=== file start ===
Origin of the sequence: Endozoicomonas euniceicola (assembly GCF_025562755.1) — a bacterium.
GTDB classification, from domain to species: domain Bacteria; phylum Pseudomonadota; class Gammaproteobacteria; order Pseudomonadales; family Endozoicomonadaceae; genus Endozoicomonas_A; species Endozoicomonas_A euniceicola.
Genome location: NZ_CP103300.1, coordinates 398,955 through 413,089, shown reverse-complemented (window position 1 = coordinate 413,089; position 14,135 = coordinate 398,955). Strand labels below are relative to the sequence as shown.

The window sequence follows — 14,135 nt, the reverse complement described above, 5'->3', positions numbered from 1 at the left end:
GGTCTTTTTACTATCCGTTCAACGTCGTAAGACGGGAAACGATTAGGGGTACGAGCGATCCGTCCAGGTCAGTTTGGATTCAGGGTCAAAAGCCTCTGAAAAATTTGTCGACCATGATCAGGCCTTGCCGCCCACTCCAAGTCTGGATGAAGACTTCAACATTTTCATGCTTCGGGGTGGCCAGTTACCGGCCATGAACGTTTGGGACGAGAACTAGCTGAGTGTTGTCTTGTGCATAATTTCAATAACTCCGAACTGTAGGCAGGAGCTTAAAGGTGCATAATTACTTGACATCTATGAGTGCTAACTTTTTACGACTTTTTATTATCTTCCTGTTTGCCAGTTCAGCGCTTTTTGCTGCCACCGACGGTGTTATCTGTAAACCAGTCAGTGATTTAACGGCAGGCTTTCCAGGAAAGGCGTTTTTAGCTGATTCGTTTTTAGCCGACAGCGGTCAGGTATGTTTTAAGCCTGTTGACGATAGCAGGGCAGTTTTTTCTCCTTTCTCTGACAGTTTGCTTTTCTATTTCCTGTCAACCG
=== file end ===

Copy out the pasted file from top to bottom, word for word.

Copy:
Origin of the sequence: Endozoicomonas euniceicola (assembly GCF_025562755.1) — a bacterium.
GTDB classification, from domain to species: domain Bacteria; phylum Pseudomonadota; class Gammaproteobacteria; order Pseudomonadales; family Endozoicomonadaceae; genus Endozoicomonas_A; species Endozoicomonas_A euniceicola.
Genome location: NZ_CP103300.1, coordinates 398,955 through 413,089, shown reverse-complemented (window position 1 = coordinate 413,089; position 14,135 = coordinate 398,955). Strand labels below are relative to the sequence as shown.

The window sequence follows — 14,135 nt, the reverse complement described above, 5'->3', positions numbered from 1 at the left end:
GGTCTTTTTACTATCCGTTCAACGTCGTAAGACGGGAAACGATTAGGGGTACGAGCGATCCGTCCAGGTCAGTTTGGATTCAGGGTCAAAAGCCTCTGAAAAATTTGTCGACCATGATCAGGCCTTGCCGCCCACTCCAAGTCTGGATGAAGACTTCAACATTTTCATGCTTCGGGGTGGCCAGTTACCGGCCATGAACGTTTGGGACGAGAACTAGCTGAGTGTTGTCTTGTGCATAATTTCAATAACTCCGAACTGTAGGCAGGAGCTTAAAGGTGCATAATTACTTGACATCTATGAGTGCTAACTTTTTACGACTTTTTATTATCTTCCTGTTTGCCAGTTCAGCGCTTTTTGCTGCCACCGACGGTGTTATCTGTAAACCAGTCAGTGATTTAACGGCAGGCTTTCCAGGAAAGGCGTTTTTAGCTGATTCGTTTTTAGCCGACAGCGGTCAGGTATGTTTTAAGCCTGTTGACGATAGCAGGGCAGTTTTTTCTCCTTTCTCTGACAGTTTGCTTTTCTATTTCCTGTCAACCG